On Monday, Oscar winner and major feeler of the Bern Susan Sarandon said that if Bernie Sanders lost his bid for presidential nomination, she isn't sure if she could throw her support behind Hillary Clinton. "I think a lot of people are, 'Sorry, I just can't bring myself to [vote for Clinton],'" Sarandon told Chris Hayes of MSNBC. When Hayes pressed Sarandon and asked about how she would personally vote in such a scenario, she replied, "I don't know." This crooked line of thought reveals how very famous, very rich, very white, and very privileged — and therefore how out of touch — she is.
Sarandon, for example, did not consider how Donald Trump's campaign has disparaged minorities and played on xenophobic rhetoric. She also didn't consider how her status as a woman would be in jeopardy under President Trump, perhaps because she holds privileges other women don't. Trump is anti-choice, has spoken out about defunding Planned Parenthood, and has flaunted sexist comments in public. His policies could be incredibly damaging to women. That this wasn't on the forefront of Sarandon's mind reveals how rarely it may be in the future too, because affordable and accessible reproductive care wouldn't be an issue for her or her family, considering their wealth.
So what's Sarandon's primary reason for dismissing the danger of a Trump presidency? "Some people feel that Donald Trump will bring the revolution immediately if he gets in, [that] things will really explode.” You can watch her electing-Trump-may-be-better-than-electing-Clinton logic on complete display below in this video:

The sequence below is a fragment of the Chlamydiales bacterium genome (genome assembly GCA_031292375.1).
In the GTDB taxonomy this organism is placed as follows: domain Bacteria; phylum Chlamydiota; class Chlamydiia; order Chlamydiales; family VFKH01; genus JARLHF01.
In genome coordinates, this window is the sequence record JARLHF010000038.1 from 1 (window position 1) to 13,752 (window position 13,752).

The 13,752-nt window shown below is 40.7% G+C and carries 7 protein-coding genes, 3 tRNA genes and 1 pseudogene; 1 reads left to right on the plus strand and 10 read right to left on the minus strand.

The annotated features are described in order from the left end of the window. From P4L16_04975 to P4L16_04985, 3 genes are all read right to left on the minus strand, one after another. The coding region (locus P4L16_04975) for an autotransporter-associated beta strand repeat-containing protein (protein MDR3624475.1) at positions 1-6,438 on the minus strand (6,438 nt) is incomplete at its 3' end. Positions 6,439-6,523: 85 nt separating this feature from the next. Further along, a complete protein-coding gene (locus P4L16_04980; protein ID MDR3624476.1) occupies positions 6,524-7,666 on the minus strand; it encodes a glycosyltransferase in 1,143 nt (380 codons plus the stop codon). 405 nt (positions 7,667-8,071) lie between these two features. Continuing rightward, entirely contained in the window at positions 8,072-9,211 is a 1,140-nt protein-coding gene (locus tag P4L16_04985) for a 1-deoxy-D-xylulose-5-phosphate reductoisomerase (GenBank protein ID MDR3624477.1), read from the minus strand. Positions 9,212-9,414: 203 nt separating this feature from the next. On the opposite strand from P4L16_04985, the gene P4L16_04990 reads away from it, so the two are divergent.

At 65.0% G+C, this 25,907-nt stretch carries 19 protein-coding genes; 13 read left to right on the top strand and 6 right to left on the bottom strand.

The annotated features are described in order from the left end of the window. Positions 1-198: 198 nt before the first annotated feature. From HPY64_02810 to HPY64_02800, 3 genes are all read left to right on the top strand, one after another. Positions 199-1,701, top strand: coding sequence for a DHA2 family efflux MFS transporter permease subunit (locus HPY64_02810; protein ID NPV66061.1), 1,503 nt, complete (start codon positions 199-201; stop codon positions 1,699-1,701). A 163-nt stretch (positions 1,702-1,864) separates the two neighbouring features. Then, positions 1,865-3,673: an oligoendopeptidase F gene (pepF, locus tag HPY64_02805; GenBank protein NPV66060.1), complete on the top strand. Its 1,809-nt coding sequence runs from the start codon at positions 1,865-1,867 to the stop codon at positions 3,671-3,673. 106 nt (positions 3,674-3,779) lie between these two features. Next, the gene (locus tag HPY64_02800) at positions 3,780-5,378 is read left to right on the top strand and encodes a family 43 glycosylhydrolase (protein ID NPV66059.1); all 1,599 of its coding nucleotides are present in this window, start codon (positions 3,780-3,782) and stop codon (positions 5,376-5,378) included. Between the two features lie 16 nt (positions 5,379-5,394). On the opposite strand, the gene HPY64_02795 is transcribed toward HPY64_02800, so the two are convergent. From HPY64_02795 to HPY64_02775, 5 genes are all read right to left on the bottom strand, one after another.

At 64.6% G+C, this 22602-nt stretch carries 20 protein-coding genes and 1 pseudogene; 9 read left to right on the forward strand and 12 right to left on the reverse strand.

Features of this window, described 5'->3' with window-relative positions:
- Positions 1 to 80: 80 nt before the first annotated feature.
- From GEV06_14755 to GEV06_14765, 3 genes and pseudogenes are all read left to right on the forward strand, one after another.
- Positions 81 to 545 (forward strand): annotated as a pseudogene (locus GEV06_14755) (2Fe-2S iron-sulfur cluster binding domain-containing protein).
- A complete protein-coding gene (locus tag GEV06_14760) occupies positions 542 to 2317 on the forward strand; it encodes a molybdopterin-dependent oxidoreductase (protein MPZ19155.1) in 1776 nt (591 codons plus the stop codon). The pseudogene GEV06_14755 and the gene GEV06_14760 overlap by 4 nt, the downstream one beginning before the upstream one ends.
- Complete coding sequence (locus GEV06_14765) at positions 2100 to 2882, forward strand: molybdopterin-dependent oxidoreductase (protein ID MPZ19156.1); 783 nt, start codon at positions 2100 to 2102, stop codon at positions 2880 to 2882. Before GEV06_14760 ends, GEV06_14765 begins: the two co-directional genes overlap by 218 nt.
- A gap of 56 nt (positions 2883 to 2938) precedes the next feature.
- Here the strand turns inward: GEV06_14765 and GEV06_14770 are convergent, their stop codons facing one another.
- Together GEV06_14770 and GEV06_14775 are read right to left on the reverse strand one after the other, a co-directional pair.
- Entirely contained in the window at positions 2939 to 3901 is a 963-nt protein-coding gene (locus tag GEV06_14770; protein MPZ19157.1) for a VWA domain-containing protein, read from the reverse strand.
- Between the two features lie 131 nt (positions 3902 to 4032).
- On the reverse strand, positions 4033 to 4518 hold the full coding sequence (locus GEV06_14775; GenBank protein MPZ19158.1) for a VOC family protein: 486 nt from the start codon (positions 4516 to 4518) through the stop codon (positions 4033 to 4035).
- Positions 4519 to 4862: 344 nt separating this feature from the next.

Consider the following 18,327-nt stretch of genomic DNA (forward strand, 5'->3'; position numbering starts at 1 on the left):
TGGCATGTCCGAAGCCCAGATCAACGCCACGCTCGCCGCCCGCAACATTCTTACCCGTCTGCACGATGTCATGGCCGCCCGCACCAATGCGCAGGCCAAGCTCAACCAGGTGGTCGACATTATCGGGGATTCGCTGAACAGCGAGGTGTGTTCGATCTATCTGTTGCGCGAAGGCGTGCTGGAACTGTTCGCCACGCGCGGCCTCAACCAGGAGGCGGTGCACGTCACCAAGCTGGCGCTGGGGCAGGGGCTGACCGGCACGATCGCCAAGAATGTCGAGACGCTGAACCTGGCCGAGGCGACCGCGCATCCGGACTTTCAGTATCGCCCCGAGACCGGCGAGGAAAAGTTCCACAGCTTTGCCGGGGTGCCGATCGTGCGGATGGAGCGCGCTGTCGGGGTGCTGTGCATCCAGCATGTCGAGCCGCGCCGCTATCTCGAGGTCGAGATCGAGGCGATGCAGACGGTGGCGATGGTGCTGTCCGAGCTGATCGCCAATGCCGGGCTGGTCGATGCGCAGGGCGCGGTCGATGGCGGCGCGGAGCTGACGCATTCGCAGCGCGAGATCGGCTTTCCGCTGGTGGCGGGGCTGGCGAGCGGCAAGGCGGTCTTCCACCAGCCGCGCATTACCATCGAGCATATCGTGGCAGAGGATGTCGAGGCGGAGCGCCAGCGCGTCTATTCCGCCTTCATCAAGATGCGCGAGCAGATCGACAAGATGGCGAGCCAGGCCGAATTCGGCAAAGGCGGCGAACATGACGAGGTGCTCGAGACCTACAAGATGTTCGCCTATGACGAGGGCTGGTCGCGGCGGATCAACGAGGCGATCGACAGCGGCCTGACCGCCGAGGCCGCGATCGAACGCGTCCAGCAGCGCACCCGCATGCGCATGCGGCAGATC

Let's look at the logic here. As bizarre as it may seem to me, it could scarily sway Sanders' supporters to Trump: Trump is so volatile that he'll be an immediate catalyst for change — and whatever that change is, it would be better than what everything's like now. There's a lot wrong with this line of thinking. First, not all change is positive. It's overly simple and frankly thoughtless to assume that revolution for the sake of revolution without the right goals and priorities in place would necessarily be a good thing for the country. And apart from how total governmental upheavals don't occur overnight and do incur sweat, blood, and toil, the fact that Sarandon can entertain this idea at all reveals more of her privilege. The "revolution" she mentions will not affect her so much as people who don't have all the protections her privilege lends her. She won't be the one who sweats, bleeds, and toils.
Sarandon went on to say, "It's dangerous to think we can continue the way we are, with the militarized police force, with the death penalty and the low minimum wage and threats to women's rights, and think you can't do something huge to turn that around."
Now let's hone in on one phrase: "Threats to women's rights." This is especially galling for those of who care about women's rights, since Sanders and Clinton have both made clear that they do. Threats to women's rights are very real, but bringing in Trump, with his anti-reproductive-rights stance and history of misogyny, to push a tipping point over these threats would be about as effective as throwing kindle onto a fire to put it out. Like a Sanders supporter voting for Trump over Clinton, it's not only counterintuitive, but more dangerous.